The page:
1917: The Defining War Movie of the Decade



1917, directed by Sam Mendes

Every decade has its defining war movie: the 1960s had The Great Escape, the 1970s – Apocalypse Now, the 1990s – Saving Private Ryan, and the 2000s – The Hurt Locker. Each is remembered for bringing horrors incomprehensible to most audience members to stunning life. These films are standouts not only in their own genre, but in filmmaking in general. Christopher Nolan’s Dunkirk seemed the clear winner of the 2010s, earning praise from critics and the general public alike and winning three Academy Awards. However, new to the field is a film that I believe will not only win more than three Oscars, but I hope will be remembered as the war movie of the past decade, as well as one of the greatest films of its kind.
Sam Mendes’ masterpiece, 1917, debuted quietly last December with limited hype and publicity. However, as more people began to see the film, word spread and 1917 grew in popularity. The film follows the story of two young British soldiers in France who must relay orders to officers at the front lines during World War I. Their job is crucial, as troops will perish if orders are not delivered in time.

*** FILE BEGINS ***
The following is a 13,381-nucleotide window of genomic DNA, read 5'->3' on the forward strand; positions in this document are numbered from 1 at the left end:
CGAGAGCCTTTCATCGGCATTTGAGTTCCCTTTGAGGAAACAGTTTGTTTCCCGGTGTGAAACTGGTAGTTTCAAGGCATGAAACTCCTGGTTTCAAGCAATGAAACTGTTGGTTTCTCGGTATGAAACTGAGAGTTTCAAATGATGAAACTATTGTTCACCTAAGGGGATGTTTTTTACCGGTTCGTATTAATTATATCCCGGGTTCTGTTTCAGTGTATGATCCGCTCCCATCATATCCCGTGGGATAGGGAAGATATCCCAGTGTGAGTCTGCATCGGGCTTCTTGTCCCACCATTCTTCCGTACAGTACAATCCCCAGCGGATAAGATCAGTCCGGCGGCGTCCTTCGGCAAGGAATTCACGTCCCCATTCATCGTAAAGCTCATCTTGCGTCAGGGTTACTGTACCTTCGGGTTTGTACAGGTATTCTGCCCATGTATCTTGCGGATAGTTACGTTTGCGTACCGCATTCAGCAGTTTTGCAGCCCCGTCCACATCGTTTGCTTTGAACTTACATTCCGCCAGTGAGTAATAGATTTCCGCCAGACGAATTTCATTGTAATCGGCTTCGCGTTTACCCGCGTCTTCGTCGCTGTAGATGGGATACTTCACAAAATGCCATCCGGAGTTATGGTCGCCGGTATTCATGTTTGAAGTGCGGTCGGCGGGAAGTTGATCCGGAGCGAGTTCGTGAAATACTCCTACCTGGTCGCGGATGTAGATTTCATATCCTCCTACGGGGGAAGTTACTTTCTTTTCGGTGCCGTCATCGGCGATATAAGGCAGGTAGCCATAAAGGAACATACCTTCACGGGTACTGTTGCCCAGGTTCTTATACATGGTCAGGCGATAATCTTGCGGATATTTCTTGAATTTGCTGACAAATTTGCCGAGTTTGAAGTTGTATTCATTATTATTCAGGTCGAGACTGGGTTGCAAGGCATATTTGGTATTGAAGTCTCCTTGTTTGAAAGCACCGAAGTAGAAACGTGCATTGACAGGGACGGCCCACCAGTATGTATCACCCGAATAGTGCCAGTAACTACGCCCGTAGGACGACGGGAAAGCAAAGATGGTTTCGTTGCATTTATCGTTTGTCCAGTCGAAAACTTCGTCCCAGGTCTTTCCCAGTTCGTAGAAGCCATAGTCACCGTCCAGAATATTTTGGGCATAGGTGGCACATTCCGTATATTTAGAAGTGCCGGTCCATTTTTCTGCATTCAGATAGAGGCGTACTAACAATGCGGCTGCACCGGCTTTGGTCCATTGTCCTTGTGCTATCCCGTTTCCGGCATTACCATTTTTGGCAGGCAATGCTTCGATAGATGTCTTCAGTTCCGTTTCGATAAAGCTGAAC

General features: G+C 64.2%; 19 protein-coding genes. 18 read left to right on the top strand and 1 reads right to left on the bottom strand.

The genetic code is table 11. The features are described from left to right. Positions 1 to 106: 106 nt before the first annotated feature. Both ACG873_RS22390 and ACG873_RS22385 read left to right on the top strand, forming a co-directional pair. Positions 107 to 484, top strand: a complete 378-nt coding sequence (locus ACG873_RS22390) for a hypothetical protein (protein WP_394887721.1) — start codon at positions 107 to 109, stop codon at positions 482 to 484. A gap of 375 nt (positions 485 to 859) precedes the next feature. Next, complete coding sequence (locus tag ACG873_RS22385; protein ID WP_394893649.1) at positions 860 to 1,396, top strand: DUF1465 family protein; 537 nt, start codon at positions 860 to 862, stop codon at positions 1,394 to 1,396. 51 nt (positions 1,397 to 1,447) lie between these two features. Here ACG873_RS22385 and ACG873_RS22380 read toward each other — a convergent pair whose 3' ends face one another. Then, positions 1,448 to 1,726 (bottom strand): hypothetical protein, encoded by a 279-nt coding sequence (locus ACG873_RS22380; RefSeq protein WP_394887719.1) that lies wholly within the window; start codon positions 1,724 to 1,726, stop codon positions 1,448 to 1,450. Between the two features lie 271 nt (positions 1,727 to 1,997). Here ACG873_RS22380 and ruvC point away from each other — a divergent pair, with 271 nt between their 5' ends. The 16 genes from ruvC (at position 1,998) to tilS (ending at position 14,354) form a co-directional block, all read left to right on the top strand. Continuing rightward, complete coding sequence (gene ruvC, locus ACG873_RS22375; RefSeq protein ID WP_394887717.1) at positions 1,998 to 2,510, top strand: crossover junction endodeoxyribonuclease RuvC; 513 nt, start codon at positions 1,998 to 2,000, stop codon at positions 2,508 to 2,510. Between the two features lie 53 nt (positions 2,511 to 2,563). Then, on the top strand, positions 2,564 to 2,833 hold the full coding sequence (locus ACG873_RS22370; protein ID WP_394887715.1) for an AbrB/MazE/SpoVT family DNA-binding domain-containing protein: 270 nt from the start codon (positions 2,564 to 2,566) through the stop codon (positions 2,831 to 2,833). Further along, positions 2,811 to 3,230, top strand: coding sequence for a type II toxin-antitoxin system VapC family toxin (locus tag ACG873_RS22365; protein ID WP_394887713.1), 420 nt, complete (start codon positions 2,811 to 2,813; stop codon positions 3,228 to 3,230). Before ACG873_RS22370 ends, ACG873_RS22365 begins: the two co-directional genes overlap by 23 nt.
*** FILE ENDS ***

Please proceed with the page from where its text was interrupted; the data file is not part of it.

The film offers a deep and realistic look at the story of the soldiers as they embark on their perilous quest. Within the first ten minutes, the camera follows them through rows and rows of trenches as they try to get to their destination, capturing fleeting glimpses of men huddled in the mud beside sand-bag walls. The main characters themselves add to the immersion of the film, as the actors are both new to the big screen. Had they cast a DiCaprio or a Damon, the audience would have struggled to look past these familiar faces to receive a fully immersive experience of men in danger of losing their lives.
If 1917 does not win Best Cinematography at the Academy Awards, the Academy will once again be under fire from the community. 1917’s most notable feature is its one-shot style; the entire movie is filmed without any cuts, directly from the perspectives of the two protagonists. This one-shot technique, paired with genius directing and staging, creates some of the most chilling images ever shown on the silver screen.
In one scene, the lights and shadows flying over the rubble of a ruined French town raised goosebumps up and down my arms. This incredible cinematography is the reason that 1917 has also been nominated for Best Director and Best Picture, and it will not surprise me in the least bit if it wins both of those as well.